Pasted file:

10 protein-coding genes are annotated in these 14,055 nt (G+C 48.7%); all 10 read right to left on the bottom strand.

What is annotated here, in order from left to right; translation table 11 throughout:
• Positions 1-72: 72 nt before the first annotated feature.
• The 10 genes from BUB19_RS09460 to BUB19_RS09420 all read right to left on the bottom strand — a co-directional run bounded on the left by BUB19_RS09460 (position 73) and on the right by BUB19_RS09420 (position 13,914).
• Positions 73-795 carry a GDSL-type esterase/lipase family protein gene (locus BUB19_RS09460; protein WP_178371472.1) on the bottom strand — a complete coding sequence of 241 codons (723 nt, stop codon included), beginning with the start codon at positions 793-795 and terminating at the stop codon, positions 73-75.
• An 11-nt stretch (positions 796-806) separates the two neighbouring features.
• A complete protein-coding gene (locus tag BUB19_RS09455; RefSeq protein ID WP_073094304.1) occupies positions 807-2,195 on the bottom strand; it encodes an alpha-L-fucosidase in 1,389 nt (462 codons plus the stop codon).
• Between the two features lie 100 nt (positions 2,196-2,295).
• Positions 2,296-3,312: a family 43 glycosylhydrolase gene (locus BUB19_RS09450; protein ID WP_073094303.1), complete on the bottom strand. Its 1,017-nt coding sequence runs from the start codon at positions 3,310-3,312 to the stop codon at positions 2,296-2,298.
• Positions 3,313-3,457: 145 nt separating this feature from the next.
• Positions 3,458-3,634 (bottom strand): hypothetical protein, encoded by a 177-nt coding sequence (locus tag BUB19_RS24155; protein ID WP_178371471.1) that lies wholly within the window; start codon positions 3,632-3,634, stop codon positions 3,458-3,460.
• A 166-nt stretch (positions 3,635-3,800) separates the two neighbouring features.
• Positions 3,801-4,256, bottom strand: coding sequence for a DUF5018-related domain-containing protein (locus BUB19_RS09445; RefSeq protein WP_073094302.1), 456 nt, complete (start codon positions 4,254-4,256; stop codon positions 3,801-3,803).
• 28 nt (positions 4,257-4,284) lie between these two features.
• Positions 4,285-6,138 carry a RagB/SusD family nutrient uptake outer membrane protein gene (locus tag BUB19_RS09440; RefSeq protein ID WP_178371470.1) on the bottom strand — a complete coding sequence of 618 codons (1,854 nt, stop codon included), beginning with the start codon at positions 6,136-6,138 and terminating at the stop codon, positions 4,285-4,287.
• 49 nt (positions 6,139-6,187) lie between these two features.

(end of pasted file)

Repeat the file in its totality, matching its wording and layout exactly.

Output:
10 protein-coding genes are annotated in these 14,055 nt (G+C 48.7%); all 10 read right to left on the bottom strand.

What is annotated here, in order from left to right; translation table 11 throughout:
• Positions 1-72: 72 nt before the first annotated feature.
• The 10 genes from BUB19_RS09460 to BUB19_RS09420 all read right to left on the bottom strand — a co-directional run bounded on the left by BUB19_RS09460 (position 73) and on the right by BUB19_RS09420 (position 13,914).
• Positions 73-795 carry a GDSL-type esterase/lipase family protein gene (locus BUB19_RS09460; protein WP_178371472.1) on the bottom strand — a complete coding sequence of 241 codons (723 nt, stop codon included), beginning with the start codon at positions 793-795 and terminating at the stop codon, positions 73-75.
• An 11-nt stretch (positions 796-806) separates the two neighbouring features.
• A complete protein-coding gene (locus tag BUB19_RS09455; RefSeq protein ID WP_073094304.1) occupies positions 807-2,195 on the bottom strand; it encodes an alpha-L-fucosidase in 1,389 nt (462 codons plus the stop codon).
• Between the two features lie 100 nt (positions 2,196-2,295).
• Positions 2,296-3,312: a family 43 glycosylhydrolase gene (locus BUB19_RS09450; protein ID WP_073094303.1), complete on the bottom strand. Its 1,017-nt coding sequence runs from the start codon at positions 3,310-3,312 to the stop codon at positions 2,296-2,298.
• Positions 3,313-3,457: 145 nt separating this feature from the next.
• Positions 3,458-3,634 (bottom strand): hypothetical protein, encoded by a 177-nt coding sequence (locus tag BUB19_RS24155; protein ID WP_178371471.1) that lies wholly within the window; start codon positions 3,632-3,634, stop codon positions 3,458-3,460.
• A 166-nt stretch (positions 3,635-3,800) separates the two neighbouring features.
• Positions 3,801-4,256, bottom strand: coding sequence for a DUF5018-related domain-containing protein (locus BUB19_RS09445; RefSeq protein WP_073094302.1), 456 nt, complete (start codon positions 4,254-4,256; stop codon positions 3,801-3,803).
• 28 nt (positions 4,257-4,284) lie between these two features.
• Positions 4,285-6,138 carry a RagB/SusD family nutrient uptake outer membrane protein gene (locus tag BUB19_RS09440; RefSeq protein ID WP_178371470.1) on the bottom strand — a complete coding sequence of 618 codons (1,854 nt, stop codon included), beginning with the start codon at positions 6,136-6,138 and terminating at the stop codon, positions 4,285-4,287.
• 49 nt (positions 6,139-6,187) lie between these two features.